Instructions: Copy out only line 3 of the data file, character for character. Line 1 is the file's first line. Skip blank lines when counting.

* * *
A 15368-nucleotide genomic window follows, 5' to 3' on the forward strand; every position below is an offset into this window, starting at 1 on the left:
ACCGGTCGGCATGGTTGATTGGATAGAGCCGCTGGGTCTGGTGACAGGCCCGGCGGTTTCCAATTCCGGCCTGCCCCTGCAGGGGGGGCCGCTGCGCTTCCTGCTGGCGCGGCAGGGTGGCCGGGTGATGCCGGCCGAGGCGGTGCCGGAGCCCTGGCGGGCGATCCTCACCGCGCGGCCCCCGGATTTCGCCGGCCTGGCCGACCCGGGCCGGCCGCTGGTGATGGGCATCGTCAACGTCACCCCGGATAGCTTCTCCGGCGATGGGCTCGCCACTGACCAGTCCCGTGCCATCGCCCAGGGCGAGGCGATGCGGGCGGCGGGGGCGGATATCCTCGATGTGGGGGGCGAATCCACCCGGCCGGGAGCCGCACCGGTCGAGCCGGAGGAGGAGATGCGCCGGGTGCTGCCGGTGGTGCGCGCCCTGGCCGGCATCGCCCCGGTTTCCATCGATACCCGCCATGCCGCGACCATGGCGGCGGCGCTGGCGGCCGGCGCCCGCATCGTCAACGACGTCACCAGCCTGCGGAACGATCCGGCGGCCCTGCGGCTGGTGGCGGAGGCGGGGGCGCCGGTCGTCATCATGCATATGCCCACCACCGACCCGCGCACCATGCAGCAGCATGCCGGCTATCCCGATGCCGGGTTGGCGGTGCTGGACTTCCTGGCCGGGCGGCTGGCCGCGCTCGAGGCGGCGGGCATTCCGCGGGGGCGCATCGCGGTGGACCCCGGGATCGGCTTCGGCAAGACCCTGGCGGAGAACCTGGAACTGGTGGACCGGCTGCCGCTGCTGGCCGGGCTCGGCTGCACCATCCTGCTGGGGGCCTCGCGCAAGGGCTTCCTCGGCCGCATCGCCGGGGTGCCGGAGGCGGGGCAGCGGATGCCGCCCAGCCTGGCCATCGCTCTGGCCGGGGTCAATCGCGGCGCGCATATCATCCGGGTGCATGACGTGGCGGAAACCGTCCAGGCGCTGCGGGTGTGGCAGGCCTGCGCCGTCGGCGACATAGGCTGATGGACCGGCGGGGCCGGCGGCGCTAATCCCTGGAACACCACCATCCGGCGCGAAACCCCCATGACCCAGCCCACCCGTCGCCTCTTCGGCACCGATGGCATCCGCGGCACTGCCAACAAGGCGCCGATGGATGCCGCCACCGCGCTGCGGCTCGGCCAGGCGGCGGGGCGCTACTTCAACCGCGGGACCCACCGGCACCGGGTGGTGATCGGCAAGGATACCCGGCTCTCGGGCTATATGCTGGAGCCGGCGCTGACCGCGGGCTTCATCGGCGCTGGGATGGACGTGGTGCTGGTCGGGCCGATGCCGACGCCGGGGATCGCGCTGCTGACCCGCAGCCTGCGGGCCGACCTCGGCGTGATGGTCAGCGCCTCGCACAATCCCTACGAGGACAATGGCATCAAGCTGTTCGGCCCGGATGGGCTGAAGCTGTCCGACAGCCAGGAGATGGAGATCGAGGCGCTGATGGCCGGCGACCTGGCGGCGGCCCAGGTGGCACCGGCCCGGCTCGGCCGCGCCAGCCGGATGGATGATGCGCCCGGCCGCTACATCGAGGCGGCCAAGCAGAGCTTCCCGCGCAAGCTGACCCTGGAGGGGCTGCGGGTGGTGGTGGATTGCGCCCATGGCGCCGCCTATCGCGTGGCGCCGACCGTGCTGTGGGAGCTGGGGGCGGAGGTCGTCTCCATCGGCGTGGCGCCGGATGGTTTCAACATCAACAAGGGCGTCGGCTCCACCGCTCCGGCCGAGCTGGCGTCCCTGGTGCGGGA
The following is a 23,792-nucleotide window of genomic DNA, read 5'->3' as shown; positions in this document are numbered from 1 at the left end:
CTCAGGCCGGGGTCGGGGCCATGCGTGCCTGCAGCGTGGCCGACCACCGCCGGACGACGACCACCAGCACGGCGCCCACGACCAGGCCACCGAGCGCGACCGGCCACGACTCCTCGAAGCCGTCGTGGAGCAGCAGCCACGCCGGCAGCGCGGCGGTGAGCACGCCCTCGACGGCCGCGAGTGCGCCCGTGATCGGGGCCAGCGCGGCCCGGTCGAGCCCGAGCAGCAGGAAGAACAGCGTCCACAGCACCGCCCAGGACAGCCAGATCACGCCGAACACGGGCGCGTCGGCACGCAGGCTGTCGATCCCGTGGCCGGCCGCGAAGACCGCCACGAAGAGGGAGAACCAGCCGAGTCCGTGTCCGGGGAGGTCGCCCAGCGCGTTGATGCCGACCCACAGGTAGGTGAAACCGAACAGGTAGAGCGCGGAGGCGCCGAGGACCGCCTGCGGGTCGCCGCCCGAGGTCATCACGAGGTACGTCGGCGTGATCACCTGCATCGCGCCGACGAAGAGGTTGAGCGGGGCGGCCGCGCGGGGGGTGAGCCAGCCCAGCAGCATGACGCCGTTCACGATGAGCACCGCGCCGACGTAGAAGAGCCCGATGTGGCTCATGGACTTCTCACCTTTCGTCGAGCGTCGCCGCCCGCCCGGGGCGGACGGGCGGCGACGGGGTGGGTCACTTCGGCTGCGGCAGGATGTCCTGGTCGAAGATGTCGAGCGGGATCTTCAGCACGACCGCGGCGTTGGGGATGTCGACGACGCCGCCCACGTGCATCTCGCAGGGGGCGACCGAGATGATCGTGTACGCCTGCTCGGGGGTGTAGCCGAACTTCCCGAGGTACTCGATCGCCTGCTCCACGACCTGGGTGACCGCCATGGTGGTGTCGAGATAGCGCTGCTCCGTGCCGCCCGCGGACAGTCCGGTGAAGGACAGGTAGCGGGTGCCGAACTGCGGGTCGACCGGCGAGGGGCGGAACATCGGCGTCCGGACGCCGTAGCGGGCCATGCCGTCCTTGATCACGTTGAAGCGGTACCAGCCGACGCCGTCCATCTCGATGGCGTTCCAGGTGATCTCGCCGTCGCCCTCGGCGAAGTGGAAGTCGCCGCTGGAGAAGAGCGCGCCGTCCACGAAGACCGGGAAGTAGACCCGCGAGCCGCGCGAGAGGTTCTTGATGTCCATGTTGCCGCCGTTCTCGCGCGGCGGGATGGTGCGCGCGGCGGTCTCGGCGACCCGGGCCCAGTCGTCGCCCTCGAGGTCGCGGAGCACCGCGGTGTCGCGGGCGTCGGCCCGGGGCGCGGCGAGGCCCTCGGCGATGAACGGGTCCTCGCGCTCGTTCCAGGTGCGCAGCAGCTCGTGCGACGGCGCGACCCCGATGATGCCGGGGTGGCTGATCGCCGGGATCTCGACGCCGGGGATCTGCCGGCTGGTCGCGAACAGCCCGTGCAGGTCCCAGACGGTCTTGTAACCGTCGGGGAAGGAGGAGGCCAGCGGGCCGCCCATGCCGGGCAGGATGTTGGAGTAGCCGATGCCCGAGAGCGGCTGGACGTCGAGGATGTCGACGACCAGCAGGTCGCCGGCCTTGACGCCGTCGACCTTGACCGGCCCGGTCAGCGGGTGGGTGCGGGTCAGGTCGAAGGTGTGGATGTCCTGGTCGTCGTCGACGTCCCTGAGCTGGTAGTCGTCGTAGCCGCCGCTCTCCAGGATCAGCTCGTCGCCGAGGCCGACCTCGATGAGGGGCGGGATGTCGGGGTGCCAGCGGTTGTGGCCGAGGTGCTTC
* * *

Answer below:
The following is a 23,792-nucleotide window of genomic DNA, read 5'->3' as shown; positions in this document are numbered from 1 at the left end: